The Congress of South African Trade Unions (Cosatu) has warned of dire consequences if the country fails to fix its local government structures and municipalities.
In a presentation on the Division of Revenue Bill to parliament this week, the country’s largest trade federation slammed the government for being silent on these failures and the impact on the local job market.
“The most alarming part of the Division of Revenue Bill is that it is absolutely silent on the chaos and rampant financial mismanagement, collapse in good governance, and ballooning corruption that has come to characterise the public’s experiences with local government,” it said.
“In 2013, 86 out of the 259 municipalities were in financial problems. In 2019, it had risen to 175. In 2022, according to the Auditor-General, it has risen to 90%. Yet the Bill and Budget are silent on what is the government’s plan to fix this crisis.”
Cosatu warned there are ‘real consequences’ to the government’s failure to fix local government.
“Municipal workers are being sent home unpaid. Roads, water, sanitation, and electricity are deteriorating at an alarming pace. Companies are closing, retrenching, and abandoning entire rural towns.
“Yet it seems our politicians have no idea on what needs to be done. Less than a year after the 2021 local elections, Mangaung Municipality is on the verge of being put under administration.”
Unable to create jobs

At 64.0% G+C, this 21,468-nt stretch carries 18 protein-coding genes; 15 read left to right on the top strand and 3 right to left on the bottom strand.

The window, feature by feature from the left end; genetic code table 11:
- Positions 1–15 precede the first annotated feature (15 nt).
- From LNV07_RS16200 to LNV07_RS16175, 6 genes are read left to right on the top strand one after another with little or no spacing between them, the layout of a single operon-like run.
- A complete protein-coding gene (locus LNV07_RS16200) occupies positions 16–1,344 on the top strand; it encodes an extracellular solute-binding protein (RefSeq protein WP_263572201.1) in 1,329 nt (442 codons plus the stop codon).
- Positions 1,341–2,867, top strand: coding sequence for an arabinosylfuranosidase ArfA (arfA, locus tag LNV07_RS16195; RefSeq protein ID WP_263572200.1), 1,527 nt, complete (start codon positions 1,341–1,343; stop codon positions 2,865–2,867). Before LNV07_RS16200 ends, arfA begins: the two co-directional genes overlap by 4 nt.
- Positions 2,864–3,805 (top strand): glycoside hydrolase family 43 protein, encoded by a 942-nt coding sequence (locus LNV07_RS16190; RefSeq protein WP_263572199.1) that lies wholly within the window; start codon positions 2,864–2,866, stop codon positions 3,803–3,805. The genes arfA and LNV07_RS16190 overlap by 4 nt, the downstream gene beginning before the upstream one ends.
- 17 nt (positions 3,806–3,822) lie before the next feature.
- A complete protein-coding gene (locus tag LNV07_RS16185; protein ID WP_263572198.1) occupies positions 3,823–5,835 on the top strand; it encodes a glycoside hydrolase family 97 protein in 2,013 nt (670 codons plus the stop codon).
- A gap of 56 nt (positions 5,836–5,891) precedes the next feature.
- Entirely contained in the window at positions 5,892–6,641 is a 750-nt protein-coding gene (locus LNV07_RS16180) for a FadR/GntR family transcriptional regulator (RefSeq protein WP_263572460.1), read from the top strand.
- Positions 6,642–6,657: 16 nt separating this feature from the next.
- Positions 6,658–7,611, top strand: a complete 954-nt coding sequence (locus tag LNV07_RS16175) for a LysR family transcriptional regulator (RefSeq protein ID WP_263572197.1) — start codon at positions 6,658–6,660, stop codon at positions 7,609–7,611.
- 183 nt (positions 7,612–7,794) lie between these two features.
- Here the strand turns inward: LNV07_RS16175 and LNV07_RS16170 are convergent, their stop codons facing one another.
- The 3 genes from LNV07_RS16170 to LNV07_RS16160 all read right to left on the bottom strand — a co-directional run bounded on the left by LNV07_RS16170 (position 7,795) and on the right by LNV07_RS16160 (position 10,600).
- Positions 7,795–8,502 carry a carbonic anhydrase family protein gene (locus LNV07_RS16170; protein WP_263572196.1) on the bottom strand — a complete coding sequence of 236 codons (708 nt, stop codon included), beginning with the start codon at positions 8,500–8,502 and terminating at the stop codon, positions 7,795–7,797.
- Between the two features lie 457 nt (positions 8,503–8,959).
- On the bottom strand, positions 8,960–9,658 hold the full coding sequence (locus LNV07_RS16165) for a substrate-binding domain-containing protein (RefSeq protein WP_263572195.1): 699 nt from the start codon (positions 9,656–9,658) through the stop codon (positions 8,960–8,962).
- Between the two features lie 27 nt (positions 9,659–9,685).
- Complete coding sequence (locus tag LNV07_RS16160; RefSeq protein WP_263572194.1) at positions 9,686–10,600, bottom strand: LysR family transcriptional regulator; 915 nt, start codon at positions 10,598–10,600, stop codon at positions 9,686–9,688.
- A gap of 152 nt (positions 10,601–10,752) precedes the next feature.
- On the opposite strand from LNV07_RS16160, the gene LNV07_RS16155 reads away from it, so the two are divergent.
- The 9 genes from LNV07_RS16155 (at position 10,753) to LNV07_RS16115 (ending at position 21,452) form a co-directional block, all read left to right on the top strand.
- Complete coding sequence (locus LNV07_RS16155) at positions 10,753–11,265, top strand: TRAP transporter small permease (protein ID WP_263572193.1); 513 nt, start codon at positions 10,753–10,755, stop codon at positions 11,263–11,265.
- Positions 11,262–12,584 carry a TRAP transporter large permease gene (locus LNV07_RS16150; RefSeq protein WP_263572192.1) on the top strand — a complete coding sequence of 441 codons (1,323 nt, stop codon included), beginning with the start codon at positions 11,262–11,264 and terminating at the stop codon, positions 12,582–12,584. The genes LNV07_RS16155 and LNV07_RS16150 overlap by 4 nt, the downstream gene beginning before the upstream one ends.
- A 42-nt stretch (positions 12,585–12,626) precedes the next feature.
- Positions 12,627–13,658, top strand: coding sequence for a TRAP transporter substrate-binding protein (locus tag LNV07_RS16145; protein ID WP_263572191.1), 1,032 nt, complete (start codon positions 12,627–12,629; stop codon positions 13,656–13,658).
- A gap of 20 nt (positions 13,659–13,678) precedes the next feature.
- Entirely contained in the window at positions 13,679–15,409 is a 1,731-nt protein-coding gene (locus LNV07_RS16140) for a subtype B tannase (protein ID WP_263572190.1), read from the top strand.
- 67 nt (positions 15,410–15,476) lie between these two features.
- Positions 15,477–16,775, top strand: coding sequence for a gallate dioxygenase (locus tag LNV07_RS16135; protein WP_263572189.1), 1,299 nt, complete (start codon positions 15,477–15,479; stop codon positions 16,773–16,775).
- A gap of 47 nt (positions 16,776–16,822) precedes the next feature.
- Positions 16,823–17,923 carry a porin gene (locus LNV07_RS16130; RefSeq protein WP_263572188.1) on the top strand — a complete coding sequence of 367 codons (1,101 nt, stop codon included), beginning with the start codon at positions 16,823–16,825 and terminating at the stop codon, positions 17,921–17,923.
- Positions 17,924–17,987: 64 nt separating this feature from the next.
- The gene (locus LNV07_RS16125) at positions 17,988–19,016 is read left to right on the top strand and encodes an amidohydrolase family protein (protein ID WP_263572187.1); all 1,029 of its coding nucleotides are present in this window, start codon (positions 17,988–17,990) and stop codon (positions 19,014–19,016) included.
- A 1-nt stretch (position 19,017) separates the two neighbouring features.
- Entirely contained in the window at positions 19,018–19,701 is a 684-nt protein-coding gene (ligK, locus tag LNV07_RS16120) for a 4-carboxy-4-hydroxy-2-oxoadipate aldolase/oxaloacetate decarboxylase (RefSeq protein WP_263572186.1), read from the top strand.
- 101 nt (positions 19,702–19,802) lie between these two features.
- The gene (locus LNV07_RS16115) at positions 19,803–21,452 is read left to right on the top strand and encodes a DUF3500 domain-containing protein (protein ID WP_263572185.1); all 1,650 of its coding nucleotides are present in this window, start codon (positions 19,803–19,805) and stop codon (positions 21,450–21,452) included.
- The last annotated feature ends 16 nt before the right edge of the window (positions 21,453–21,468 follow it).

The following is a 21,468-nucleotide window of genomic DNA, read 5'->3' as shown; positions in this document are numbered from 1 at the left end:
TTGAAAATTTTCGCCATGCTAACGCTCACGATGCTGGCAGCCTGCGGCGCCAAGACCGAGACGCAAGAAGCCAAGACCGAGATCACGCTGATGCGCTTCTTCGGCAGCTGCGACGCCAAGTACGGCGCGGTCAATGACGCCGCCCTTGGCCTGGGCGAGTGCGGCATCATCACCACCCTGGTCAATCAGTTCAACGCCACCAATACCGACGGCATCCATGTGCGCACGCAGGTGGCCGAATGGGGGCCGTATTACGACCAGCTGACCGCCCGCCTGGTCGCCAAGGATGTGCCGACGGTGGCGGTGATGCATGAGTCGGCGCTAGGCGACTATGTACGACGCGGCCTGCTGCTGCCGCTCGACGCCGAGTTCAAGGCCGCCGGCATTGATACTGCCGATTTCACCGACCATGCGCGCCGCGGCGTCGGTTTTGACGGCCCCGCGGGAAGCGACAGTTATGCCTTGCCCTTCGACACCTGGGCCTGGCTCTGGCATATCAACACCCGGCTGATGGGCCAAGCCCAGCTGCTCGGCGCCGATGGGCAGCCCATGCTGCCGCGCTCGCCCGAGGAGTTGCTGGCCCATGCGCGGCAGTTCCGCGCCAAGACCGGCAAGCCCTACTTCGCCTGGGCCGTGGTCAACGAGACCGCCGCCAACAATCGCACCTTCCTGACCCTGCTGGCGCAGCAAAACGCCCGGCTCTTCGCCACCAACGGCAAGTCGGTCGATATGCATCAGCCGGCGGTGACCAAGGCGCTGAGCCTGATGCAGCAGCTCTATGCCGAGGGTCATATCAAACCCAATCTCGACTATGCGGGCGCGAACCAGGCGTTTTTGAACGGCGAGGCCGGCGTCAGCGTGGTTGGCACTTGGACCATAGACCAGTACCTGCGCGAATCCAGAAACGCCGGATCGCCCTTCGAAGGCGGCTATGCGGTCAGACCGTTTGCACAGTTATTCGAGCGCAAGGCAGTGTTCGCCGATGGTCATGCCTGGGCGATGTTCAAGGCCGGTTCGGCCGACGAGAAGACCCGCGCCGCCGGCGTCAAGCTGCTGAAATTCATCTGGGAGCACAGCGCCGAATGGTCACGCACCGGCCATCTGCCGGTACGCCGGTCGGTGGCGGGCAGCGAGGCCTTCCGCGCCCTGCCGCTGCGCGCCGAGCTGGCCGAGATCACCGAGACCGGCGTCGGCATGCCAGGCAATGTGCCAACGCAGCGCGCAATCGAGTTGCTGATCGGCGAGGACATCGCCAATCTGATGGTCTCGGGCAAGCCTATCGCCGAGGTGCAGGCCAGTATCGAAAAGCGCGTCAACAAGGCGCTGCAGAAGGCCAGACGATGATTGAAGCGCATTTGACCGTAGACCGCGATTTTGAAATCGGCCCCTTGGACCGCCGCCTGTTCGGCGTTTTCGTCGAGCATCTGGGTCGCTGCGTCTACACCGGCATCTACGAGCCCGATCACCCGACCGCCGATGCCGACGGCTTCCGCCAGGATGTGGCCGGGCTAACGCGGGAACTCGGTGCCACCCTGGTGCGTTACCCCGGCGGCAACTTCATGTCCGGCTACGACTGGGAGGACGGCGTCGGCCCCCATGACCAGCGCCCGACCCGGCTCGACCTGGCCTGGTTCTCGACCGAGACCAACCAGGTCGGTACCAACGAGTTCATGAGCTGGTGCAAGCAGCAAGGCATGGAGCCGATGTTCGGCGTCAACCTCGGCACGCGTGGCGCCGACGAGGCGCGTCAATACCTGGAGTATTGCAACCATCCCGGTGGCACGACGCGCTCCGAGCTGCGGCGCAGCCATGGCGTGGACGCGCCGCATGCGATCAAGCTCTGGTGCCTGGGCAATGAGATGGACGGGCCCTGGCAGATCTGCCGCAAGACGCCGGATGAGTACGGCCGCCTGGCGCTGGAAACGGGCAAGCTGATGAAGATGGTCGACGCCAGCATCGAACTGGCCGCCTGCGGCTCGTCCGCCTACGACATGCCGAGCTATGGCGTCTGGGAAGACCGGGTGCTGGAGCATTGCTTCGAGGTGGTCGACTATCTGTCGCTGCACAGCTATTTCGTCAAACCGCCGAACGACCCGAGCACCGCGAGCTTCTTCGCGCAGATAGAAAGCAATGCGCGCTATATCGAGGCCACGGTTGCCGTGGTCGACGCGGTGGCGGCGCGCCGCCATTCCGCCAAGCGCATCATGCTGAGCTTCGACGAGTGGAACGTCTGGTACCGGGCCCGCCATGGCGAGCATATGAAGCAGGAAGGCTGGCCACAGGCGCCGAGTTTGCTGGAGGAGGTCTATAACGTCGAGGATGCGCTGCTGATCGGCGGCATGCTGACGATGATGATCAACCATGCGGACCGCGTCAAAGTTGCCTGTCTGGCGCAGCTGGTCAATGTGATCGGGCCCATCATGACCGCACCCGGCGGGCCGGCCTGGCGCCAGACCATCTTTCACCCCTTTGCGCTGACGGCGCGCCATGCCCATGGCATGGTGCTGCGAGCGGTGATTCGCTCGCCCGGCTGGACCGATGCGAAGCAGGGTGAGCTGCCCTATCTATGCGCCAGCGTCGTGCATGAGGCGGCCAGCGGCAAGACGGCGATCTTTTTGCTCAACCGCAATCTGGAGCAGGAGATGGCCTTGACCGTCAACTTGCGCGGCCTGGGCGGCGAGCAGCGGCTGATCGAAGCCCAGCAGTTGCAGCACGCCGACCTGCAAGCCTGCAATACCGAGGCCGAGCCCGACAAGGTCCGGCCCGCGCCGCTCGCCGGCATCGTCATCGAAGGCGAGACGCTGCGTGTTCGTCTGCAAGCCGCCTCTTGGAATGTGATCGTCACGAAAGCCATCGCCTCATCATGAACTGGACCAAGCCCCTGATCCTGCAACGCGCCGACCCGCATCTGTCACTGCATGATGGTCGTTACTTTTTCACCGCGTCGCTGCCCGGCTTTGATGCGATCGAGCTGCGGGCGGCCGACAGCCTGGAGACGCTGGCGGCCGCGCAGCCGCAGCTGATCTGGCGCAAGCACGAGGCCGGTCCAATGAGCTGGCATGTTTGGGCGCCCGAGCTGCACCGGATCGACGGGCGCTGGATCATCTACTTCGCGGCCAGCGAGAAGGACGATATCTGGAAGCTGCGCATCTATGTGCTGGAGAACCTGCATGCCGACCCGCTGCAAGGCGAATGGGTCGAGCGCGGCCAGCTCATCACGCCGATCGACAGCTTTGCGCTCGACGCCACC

The Department of Planning, Monitoring and Evaluation (DPME) has also flagged the deteriorating state of South Africa’s municipalities, including poor delivery of basic services and crumbling infrastructure at a local level, as key hurdles to job creation efforts.
It cited the recent water crisis in the Lekwa Municipality in Mpumalanga which affected poultry farming and increased production costs for the region’s biggest job creator Astral Foods.
It added that poor administration and crumbling infrastructure also led to Clover closing the country’s largest cheese factory in Lichtenburg in the North West.
South Africa’s unemployment rate reached a record high of 34,9% in Q3 2021, with 7.6 million people looking for work.
The high unemployment rate among the youth remains a major concern in South Africa as youth continue to account for the largest proportion of unemployed people.
Youth aged 15-24 years and 25-34 years recorded the highest unemployment rates of 66.5% and 43.8% respectively in Q3 2021. About 3.4 million (33,5%) out of 10.2 million young people aged 15-24 years were not in employment, education or training (NEET).
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